I think this exhibit is less about treating nukes and car crashes as “found art” and more about the image in art and culture of technological violence and disaster in general, and the nuclear threat in particular. The aesthetics of these images, as well as their emotional impacts, are surely appropriate things to consider in this context. Conversely, the videos of confrontations between protesters and police contextualize this contemporary form of human conflict within the matrix of technology. We know, after all, that it is theater for the camera, the whole world watching, or not.

    • I certainly agree that much of Edgerton’s work was purposefully “artful” — especially his “normal” work he did at MIT. But I don’t see much purposeful art about the EG&G footage. I see a very clinical, technical gaze. It produces tremendous output, to be sure. And you can project that on a wall in a very pretty matter. But that doesn’t really get around the issue I’m addressing here. You could make a stunning wall exhibit of my tax return as well, but that wouldn’t mean it was ever intended to be “art.” One can, as always, say that everything is art once you put it into a museum, but I think that is too easy of an intellectual shortcut these days. I think stripping out the real-world context and replacing it with an art-context is somewhat problematic.

      • Mark Gubrud says:

        The exhibit is about the image of technological violence and disaster, the image in art and culture and its impact on society. Going back to the source material (and presenting it in a very artful way) to evoke the context does not seem so problematic to me. If that makes the exhibit less pure art and more a hybrid with social/political observation (or even commentary), what seems more of a problem to me is the lack of other museum spaces in which such material could be presented. Perhaps some of it belongs more in Air & Space. Well, we saw what happened in 1995.

  2. Bradley Laing says:

    What hits home with the “Damage Control” exhibit is how we as a species have to work so hard to keep everything together, while simultaneously working so hard to find ways to make everything fall apart.

    —One of the weirder things that I heard is the modern buildings, those built in the 20th century, wear out faster when neglected than the older ones did / do.

    —The ease of putting them up is matched by the ease of tearing them back down.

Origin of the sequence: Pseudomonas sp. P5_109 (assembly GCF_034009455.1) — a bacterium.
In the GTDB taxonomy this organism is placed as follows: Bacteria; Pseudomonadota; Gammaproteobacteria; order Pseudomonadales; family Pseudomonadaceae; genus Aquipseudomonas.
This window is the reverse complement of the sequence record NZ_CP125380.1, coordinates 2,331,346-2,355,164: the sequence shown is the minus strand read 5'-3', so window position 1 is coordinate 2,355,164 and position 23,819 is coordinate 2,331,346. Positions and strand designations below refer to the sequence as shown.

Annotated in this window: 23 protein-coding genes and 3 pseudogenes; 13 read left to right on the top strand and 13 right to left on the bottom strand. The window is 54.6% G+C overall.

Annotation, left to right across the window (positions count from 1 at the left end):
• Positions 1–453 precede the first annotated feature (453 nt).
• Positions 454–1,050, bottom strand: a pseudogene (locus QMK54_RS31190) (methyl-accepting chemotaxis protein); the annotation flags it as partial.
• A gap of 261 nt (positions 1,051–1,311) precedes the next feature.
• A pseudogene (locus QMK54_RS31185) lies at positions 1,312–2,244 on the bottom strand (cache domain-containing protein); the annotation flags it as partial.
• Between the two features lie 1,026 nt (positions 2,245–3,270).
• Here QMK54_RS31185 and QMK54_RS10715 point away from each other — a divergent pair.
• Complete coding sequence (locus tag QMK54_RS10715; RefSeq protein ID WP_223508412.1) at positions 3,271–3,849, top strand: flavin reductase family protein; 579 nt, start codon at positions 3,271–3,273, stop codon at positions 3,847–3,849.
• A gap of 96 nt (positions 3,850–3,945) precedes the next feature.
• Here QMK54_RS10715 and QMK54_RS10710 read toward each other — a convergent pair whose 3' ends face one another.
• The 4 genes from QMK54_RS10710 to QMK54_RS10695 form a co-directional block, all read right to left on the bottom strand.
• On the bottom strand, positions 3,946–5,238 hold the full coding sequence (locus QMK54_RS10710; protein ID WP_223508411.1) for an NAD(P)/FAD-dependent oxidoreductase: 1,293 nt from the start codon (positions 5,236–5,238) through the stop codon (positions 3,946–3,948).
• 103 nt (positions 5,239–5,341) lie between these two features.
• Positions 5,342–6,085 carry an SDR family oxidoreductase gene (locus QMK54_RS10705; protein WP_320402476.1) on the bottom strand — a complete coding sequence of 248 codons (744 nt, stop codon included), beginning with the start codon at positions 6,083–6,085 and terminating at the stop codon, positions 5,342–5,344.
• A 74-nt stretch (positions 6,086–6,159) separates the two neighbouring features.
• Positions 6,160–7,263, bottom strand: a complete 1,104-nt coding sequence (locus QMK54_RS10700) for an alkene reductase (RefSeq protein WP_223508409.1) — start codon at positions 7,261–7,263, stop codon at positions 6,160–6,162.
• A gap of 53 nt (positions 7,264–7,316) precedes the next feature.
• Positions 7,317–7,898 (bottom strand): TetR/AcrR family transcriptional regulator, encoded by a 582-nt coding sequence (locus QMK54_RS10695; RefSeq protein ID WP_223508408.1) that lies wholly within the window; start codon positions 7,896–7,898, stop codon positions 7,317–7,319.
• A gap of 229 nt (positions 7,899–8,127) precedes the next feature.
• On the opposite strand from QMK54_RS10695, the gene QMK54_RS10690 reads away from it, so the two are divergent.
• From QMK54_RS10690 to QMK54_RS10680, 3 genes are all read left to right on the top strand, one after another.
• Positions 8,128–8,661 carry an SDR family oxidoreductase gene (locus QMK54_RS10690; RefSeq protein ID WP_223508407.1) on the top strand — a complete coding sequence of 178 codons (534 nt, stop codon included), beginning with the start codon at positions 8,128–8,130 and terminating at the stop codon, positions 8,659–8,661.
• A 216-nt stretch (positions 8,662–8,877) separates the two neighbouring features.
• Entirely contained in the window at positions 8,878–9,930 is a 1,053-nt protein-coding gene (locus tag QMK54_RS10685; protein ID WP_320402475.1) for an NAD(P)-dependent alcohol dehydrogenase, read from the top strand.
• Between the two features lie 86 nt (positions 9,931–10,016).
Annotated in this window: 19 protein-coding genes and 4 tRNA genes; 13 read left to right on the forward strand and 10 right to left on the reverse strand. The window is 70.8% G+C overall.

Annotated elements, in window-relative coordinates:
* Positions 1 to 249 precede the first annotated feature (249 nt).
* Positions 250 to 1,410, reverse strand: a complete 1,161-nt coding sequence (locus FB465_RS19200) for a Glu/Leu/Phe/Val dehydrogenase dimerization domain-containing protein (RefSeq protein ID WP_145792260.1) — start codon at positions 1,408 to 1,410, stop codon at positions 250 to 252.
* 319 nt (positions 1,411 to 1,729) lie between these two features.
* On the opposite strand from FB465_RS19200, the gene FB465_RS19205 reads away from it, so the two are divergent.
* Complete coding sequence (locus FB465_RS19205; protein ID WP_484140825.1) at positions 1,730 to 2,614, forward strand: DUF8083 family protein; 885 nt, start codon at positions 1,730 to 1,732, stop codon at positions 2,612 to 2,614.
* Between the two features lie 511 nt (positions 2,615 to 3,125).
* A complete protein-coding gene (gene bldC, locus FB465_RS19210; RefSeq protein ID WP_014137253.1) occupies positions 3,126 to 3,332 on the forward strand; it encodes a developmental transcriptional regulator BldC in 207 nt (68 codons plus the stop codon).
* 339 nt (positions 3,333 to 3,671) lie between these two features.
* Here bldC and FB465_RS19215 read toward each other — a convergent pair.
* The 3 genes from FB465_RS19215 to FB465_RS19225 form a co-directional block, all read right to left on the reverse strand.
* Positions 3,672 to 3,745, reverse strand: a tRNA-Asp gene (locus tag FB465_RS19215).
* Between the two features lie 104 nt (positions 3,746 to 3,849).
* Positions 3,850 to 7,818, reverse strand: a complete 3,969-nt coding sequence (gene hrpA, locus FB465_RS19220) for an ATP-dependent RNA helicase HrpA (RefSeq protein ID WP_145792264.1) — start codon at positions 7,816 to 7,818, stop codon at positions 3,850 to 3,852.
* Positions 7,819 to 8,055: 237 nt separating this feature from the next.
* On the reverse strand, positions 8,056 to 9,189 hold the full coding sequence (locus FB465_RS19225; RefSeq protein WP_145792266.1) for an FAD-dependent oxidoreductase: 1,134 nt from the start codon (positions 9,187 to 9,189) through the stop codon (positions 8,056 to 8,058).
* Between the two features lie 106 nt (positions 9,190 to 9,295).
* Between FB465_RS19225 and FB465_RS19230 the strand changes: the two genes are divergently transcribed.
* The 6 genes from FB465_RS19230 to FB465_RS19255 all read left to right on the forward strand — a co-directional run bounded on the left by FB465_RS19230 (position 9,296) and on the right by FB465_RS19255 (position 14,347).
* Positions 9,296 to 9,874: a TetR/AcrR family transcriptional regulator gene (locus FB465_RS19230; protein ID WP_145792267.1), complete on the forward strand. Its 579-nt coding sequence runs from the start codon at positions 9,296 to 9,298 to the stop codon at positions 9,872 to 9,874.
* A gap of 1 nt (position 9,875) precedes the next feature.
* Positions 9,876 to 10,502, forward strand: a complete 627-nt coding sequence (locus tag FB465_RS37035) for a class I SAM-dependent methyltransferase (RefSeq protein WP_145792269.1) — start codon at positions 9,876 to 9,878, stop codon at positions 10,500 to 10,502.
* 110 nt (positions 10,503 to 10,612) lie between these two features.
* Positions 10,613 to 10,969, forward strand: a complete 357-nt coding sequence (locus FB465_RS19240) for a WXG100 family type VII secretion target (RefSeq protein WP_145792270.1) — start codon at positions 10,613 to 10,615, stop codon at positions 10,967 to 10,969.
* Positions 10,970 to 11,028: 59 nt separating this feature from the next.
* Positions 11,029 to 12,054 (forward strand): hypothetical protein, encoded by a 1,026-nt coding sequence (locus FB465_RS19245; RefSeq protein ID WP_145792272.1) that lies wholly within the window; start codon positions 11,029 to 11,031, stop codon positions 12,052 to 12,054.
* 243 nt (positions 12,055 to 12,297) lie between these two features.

—Obviously, a lot of buildings made 150 years ago were badly made, and were torn down in their time, as well. But it feels wrong to see wooden homes made in the 1880s, and think how many “McMansions” are made each year that are probably going to be seen as temporary installations by comparison.

    • RLBH says:

      I live in a 19th century building. My city, in the 1960s, infamously tore down entire communities of these buildings and replaced them by concrete tower blocks. The latter are now being demolished on a monthly basis, whilst the Victorian buildings are some of the most sought-after housing in the city.

  3. Jim-Bob says:

    I think there is another problem with trying to explain the history of the early nuclear era to a modern person. The problem is one of distance, namely time. Most younger people today cannot truly understand the level of threat everyone felt back in the simpler times of the Cold War, when the enemy was easily painted as a polar opposite of ourselves and had the capacity to destroy us. Thus, even if you can educate people on what happened then, it still never quite becomes real. It’s like trying to understand what it was like during the time of the Revolutionary War or the Civil War. All we have are pictures, paintings and writings. We don’t have the ability to actually experience the times.

  4. Howard Morland says:

    I have not seen the Hirshhorn exhibit.
    Are you aware that on Dec 4 the Wikipedia article on Operation Crossroads (written mostly by me) was Today’s Featured Article on the main page? It normally gets 600 page views per day, but on Dec 4 it got 74,600. I am especially impressed by the image of a battleship standing on its nose, like the Washington Monument. It was a unique piece of performance art.

    • Howard: Congrats! Crossroads featured a bit in the exhibit, incidentally — Ralston Crawford made some terrible impressionist drawings of the tests that appeared in Fortune magazine. Apparently he even felt they were inadequate. Here is one of them. I guess that’s a ship getting blown up.

  5. Rafael Lino says: